Airline stocks continue to remain a risky bet despite last year’s strong recovery in passenger traffic. The fast spread of the Omicron variant and escalating fuel prices have clouded the sector’s growth outlook, just when it began to recover from one of the steepest travel declines in recent history.
- Reports Q4 2021 results on Thursday, Jan. 20, before the market opens
- Revenue Expectation: $9.31 billion
- EPS Expectation: -$1.54
</p>AAL Weekly TTM
The most beleaguered among the US carriers, American Airlines (NASDAQ:) will likely reflect these challenges in its fourth-quarter earnings tomorrow. According to analysts’ consensus estimate, while sales are forecast to double compared with Q4 2020, the company will show a loss that widened during the period.
In October, the company warned that higher fuel costs could delay its after the pandemic-inflicted losses.
Fuel costs vie with labor as the most significant expenses for carriers, and persistently higher prices could help derail efforts by most US airlines to resume making profits after the collapse in travel during the coronavirus pandemic. American Airlines spent $1.95 billion on fuel and taxes in the third quarter alone, triple the amount from a year earlier.
Along with rising costs, the explosive growth of Omicron infections in the US has added another layer of uncertainty. The disease and the bad weather were responsible for about 20,000 flight cancellations during the busy holiday season.
Delay in Recovery
Last week, Delta Air Lines (NYSE:) told investors that the rapidly spreading Omicron variant would delay a recovery in travel by at least 60 days and contribute to a first-quarter loss. With coronavirus cases expected to peak in the US in the next seven days, the pace of improvement in travel should resume its original December trajectory in the second half of February, Delta said in its .
These risks have kept airline stocks under persistent pressure since the past summer. AAL stock is down about 29% since its June high. It closed on Tuesday at $17.90 after falling more than 3%.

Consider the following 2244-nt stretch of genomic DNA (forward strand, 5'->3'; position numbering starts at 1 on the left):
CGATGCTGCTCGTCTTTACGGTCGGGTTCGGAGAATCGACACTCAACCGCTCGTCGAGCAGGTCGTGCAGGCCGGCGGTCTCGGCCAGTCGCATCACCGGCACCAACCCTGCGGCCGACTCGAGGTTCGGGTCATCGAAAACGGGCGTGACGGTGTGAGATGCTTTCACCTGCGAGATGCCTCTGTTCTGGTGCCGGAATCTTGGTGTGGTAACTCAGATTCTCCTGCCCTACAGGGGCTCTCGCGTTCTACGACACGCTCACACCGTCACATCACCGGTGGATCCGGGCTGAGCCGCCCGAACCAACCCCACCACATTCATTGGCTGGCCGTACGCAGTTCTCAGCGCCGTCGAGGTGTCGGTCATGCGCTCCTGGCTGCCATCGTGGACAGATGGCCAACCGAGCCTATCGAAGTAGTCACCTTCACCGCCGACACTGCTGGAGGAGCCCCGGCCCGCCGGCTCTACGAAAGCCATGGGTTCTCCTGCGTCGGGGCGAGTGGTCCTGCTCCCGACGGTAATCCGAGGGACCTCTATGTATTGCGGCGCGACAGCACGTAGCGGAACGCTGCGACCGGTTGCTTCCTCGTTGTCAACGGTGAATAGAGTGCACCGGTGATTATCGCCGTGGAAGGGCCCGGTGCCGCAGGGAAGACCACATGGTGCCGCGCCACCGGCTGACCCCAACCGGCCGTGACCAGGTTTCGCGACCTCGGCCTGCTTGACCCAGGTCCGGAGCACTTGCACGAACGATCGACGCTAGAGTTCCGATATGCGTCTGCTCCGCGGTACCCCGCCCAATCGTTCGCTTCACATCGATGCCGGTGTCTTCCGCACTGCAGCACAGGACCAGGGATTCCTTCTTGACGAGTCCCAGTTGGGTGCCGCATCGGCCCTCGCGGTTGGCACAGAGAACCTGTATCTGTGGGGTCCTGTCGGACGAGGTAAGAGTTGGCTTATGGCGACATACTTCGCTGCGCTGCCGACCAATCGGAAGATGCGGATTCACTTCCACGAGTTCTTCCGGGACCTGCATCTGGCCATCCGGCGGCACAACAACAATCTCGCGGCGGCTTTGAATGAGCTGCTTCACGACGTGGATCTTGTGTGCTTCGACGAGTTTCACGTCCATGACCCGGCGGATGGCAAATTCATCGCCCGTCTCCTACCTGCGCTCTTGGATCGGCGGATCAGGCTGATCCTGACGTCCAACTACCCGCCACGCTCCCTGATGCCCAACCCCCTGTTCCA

Despite the pandemic uncertainty and cost pressures, the trend in air traffic in this Omicron environment shows that travelers are much more willing to take flights now than they were last year. According to the Transportation Safety Administration data, recent airport traffic is at about 85% of the pre-COVID peaks seen in late 2019—not as good as the nearly 90% posted over the Thanksgiving weekend, but better than some investors had feared.
However, these encouraging air traffic trends don’t hide that airlines have been a lousy investment for investors for many years. The U.S. Global Jets ETF (NYSE:) is down 23.5% over the past five years, a period in which the more than doubled.
And even if domestic traffic rebounds next year, there is little chance the business segment—the most profitable for airlines—will return to pre-COVID levels quickly. The next stage of growth for airlines, which will depend on the resumption of international and business travel, is still facing various uncertainties as new COVID variants emerge and all types of companies look to cut costs.
Airline stocks aren’t a compelling investment case. The sector faces various challenges, including higher fuel costs, labor shortages, and the potential emergence of new coronavirus variants. Amid these headwinds, it doesn’t make sense to own airline stocks when there are other potential opportunities in the market.
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